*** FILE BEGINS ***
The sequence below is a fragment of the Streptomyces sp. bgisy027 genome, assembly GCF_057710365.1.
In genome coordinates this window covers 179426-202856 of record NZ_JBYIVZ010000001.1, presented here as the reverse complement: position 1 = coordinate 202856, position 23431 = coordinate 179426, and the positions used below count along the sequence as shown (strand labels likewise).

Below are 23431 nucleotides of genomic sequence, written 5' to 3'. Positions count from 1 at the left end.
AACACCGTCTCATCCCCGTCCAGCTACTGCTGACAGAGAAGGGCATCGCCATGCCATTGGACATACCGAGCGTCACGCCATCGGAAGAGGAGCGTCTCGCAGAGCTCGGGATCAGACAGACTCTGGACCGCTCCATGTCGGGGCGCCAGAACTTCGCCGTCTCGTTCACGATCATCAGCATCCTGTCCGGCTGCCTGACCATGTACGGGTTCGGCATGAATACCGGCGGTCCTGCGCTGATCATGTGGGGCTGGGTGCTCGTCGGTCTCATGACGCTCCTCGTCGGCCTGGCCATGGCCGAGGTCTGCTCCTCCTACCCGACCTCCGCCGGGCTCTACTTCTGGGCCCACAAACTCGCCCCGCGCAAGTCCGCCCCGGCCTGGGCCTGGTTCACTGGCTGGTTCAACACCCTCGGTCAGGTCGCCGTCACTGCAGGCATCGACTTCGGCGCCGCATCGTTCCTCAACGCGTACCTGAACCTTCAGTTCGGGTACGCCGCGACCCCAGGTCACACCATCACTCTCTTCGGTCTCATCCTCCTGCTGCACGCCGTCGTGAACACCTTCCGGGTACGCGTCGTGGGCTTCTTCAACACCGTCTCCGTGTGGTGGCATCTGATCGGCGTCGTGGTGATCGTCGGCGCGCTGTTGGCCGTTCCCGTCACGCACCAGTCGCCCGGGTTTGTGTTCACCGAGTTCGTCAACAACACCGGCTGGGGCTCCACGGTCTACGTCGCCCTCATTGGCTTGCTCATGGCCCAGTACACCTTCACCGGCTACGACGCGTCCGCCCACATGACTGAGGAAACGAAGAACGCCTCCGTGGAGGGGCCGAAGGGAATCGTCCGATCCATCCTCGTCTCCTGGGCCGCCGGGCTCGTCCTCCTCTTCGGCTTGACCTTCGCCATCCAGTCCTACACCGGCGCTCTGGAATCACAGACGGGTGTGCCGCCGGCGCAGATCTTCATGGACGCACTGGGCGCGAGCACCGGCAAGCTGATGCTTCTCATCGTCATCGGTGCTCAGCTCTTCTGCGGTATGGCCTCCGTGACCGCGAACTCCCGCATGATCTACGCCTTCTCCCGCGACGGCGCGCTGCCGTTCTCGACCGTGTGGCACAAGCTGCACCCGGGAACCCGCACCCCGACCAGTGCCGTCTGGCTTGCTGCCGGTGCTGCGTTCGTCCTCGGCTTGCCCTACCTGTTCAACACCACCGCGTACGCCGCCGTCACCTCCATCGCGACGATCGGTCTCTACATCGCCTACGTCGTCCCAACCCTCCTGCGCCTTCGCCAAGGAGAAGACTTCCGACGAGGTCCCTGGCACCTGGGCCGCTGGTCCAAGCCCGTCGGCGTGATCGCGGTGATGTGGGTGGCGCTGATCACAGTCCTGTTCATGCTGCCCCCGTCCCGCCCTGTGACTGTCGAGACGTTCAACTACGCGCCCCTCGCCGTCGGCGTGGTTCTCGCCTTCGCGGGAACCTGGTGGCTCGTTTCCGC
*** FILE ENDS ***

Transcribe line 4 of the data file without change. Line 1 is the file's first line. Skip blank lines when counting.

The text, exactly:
AACACCGTCTCATCCCCGTCCAGCTACTGCTGACAGAGAAGGGCATCGCCATGCCATTGGACATACCGAGCGTCACGCCATCGGAAGAGGAGCGTCTCGCAGAGCTCGGGATCAGACAGACTCTGGACCGCTCCATGTCGGGGCGCCAGAACTTCGCCGTCTCGTTCACGATCATCAGCATCCTGTCCGGCTGCCTGACCATGTACGGGTTCGGCATGAATACCGGCGGTCCTGCGCTGATCATGTGGGGCTGGGTGCTCGTCGGTCTCATGACGCTCCTCGTCGGCCTGGCCATGGCCGAGGTCTGCTCCTCCTACCCGACCTCCGCCGGGCTCTACTTCTGGGCCCACAAACTCGCCCCGCGCAAGTCCGCCCCGGCCTGGGCCTGGTTCACTGGCTGGTTCAACACCCTCGGTCAGGTCGCCGTCACTGCAGGCATCGACTTCGGCGCCGCATCGTTCCTCAACGCGTACCTGAACCTTCAGTTCGGGTACGCCGCGACCCCAGGTCACACCATCACTCTCTTCGGTCTCATCCTCCTGCTGCACGCCGTCGTGAACACCTTCCGGGTACGCGTCGTGGGCTTCTTCAACACCGTCTCCGTGTGGTGGCATCTGATCGGCGTCGTGGTGATCGTCGGCGCGCTGTTGGCCGTTCCCGTCACGCACCAGTCGCCCGGGTTTGTGTTCACCGAGTTCGTCAACAACACCGGCTGGGGCTCCACGGTCTACGTCGCCCTCATTGGCTTGCTCATGGCCCAGTACACCTTCACCGGCTACGACGCGTCCGCCCACATGACTGAGGAAACGAAGAACGCCTCCGTGGAGGGGCCGAAGGGAATCGTCCGATCCATCCTCGTCTCCTGGGCCGCCGGGCTCGTCCTCCTCTTCGGCTTGACCTTCGCCATCCAGTCCTACACCGGCGCTCTGGAATCACAGACGGGTGTGCCGCCGGCGCAGATCTTCATGGACGCACTGGGCGCGAGCACCGGCAAGCTGATGCTTCTCATCGTCATCGGTGCTCAGCTCTTCTGCGGTATGGCCTCCGTGACCGCGAACTCCCGCATGATCTACGCCTTCTCCCGCGACGGCGCGCTGCCGTTCTCGACCGTGTGGCACAAGCTGCACCCGGGAACCCGCACCCCGACCAGTGCCGTCTGGCTTGCTGCCGGTGCTGCGTTCGTCCTCGGCTTGCCCTACCTGTTCAACACCACCGCGTACGCCGCCGTCACCTCCATCGCGACGATCGGTCTCTACATCGCCTACGTCGTCCCAACCCTCCTGCGCCTTCGCCAAGGAGAAGACTTCCGACGAGGTCCCTGGCACCTGGGCCGCTGGTCCAAGCCCGTCGGCGTGATCGCGGTGATGTGGGTGGCGCTGATCACAGTCCTGTTCATGCTGCCCCCGTCCCGCCCTGTGACTGTCGAGACGTTCAACTACGCGCCCCTCGCCGTCGGCGTGGTTCTCGCCTTCGCGGGAACCTGGTGGCTCGTTTCCGC